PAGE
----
Chandragupta Maurya is a fascinating figure in the pages of Indian history. The king who carved out one of the greatest and biggest empires of India. He uprooted the great Nanda Empire under the able guidance of Chanakya and established the Mauryan hegemony over the sub-continent.
Under him, the empire progressed rapidly both politically and culturally. In the words of the Greek historian, Megasthenes, Chandragupta was a hard-working king who always prioritized public work over his sleep.
The Greeks, Buddhists, and Jain texts described Chandragupta’s long career in their texts which gives us glimpses of his greatness.
Background: Early Life
Although there are several sources that provide information about Chandragupta Maurya and his career although the information about his early life still needs historians’ confirmation.
Different sources tell different stories about the early life and the origin of Chandragupta Maurya.
The Buddhist texts like Divyavadana and Mahavamsa mentioned that the Mauryan emperor was a Kshatriya. But sources like that of Justin (Greek writer) mentioned Chandragupta as of a lower caste.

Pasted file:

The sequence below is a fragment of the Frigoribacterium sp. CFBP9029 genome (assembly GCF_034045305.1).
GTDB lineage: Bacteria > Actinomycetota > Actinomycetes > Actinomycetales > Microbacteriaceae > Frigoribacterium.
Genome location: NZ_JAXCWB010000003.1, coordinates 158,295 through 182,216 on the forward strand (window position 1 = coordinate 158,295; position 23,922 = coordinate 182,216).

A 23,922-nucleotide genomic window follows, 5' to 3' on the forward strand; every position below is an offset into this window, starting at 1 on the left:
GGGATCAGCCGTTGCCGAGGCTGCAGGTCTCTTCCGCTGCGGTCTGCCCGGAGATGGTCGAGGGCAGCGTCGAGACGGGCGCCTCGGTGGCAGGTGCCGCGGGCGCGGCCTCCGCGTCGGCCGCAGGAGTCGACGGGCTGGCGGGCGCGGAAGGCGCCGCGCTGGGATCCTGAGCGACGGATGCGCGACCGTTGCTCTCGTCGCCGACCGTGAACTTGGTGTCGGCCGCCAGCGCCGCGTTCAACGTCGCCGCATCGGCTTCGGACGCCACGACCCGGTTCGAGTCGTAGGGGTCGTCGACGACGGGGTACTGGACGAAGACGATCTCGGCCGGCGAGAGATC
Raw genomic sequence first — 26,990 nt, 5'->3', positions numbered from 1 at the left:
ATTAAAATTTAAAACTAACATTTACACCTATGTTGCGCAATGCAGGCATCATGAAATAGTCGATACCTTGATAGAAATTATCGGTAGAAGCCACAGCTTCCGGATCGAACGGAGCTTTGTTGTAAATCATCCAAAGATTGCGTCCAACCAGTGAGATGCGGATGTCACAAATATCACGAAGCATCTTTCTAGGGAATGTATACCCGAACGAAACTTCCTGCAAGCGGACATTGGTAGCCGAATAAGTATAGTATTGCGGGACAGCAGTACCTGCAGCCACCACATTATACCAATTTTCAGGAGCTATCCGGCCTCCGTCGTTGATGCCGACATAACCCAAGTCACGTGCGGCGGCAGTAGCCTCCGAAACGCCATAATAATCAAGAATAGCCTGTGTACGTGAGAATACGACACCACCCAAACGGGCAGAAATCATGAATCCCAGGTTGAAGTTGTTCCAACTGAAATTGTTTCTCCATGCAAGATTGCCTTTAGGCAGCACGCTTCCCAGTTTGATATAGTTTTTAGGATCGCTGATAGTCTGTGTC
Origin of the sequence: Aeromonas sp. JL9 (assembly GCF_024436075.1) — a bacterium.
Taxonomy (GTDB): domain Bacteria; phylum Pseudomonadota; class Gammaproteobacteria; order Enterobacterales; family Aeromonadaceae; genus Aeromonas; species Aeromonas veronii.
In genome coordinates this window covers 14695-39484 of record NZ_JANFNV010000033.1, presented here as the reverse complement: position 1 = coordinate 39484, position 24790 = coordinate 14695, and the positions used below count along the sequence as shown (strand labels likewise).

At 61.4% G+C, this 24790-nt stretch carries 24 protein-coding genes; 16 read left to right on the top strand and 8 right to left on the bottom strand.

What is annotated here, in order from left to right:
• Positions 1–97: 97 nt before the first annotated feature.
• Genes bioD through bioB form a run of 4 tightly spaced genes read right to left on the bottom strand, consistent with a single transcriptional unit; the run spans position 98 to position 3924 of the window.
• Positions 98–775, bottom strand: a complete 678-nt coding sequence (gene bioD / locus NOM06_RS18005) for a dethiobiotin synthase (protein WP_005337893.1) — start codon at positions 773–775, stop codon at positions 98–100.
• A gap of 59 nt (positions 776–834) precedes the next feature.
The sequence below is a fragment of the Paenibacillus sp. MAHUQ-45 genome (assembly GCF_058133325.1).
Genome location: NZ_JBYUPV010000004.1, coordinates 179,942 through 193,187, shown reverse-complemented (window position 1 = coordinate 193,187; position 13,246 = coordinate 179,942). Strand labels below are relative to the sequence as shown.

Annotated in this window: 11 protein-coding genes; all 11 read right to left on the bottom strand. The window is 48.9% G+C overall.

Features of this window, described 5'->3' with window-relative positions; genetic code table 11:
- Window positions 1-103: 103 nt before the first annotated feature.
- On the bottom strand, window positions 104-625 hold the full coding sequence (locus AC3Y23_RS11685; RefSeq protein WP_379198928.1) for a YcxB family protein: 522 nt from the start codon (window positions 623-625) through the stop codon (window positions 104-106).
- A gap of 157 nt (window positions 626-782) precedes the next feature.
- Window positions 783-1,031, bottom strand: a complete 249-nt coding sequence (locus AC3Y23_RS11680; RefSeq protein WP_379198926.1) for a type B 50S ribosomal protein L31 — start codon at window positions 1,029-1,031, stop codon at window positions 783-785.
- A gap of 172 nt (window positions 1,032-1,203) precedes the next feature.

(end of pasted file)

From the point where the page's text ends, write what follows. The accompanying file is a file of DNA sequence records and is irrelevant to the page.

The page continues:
Mudra-Rakshasa a historical play that was originally written in Sanskrit by Vishakadutta also mentions the Mauryan emperor as Vrishala (of low origin).
Furthermore, according to other sources Chandragupta’s father belonged to the Moriya clan. But to the demise of his father his mother took the young Chandragupta to Pataliputra.
Another story that further sheds the light on the origin of the first Mauryan emperor is that he belonged to the family of the Nandas.
However, it is difficult to conclude anything about the origin of this great emperor of the Mauryas.
Meeting with Chanakya: Rise of Samrat Chandragupta
According to the legends, the first meeting between Chanakya and Chandragupta took place when the latter was playing the role of a king among his friends.
Note: Chanakya was a teacher of political science and economics at the famous Taxila University.
Chanakya saw the leadership acumen in the young spirit of Chandragupta and decided to make the young child the master of the subcontinent.
Chanakya took Chandragupta to Taxila and educated the latter in every possible field including science and polity.
Dhanananda (r329-321 BC) was the last king of the famous Nanda dynasty. He is described as an arrogant ruler. During his reign, the region of the Magadha or Nanda Empire possessed an enormous amount of wealth.
Some historians have described the personality of Dhana Nanda as a cruel and arrogant king who took heavy taxes from the peasants.